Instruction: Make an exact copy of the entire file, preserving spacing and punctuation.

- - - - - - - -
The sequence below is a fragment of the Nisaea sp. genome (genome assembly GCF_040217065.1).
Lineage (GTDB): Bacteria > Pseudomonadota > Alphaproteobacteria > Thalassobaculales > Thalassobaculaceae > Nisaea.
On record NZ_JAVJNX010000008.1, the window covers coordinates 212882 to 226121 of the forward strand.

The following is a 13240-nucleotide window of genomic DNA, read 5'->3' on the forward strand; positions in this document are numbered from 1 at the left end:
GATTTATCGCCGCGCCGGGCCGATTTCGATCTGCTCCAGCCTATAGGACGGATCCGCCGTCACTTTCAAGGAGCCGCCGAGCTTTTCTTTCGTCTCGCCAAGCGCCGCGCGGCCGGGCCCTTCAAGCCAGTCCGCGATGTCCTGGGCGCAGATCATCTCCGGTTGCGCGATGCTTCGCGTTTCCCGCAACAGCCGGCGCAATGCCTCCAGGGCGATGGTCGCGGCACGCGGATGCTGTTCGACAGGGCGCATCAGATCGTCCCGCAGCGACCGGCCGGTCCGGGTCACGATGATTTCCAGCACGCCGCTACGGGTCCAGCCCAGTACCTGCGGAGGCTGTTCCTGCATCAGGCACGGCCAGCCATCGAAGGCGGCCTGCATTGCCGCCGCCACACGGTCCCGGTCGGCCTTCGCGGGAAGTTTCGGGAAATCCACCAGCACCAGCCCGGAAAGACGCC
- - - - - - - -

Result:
The sequence below is a fragment of the Nisaea sp. genome (genome assembly GCF_040217065.1).
Lineage (GTDB): Bacteria > Pseudomonadota > Alphaproteobacteria > Thalassobaculales > Thalassobaculaceae > Nisaea.
On record NZ_JAVJNX010000008.1, the window covers coordinates 212882 to 226121 of the forward strand.

The following is a 13240-nucleotide window of genomic DNA, read 5'->3' on the forward strand; positions in this document are numbered from 1 at the left end:
GATTTATCGCCGCGCCGGGCCGATTTCGATCTGCTCCAGCCTATAGGACGGATCCGCCGTCACTTTCAAGGAGCCGCCGAGCTTTTCTTTCGTCTCGCCAAGCGCCGCGCGGCCGGGCCCTTCAAGCCAGTCCGCGATGTCCTGGGCGCAGATCATCTCCGGTTGCGCGATGCTTCGCGTTTCCCGCAACAGCCGGCGCAATGCCTCCAGGGCGATGGTCGCGGCACGCGGATGCTGTTCGACAGGGCGCATCAGATCGTCCCGCAGCGACCGGCCGGTCCGGGTCACGATGATTTCCAGCACGCCGCTACGGGTCCAGCCCAGTACCTGCGGAGGCTGTTCCTGCATCAGGCACGGCCAGCCATCGAAGGCGGCCTGCATTGCCGCCGCCACACGGTCCCGGTCGGCCTTCGCGGGAAGTTTCGGGAAATCCACCAGCACCAGCCCGGAAAGACGCC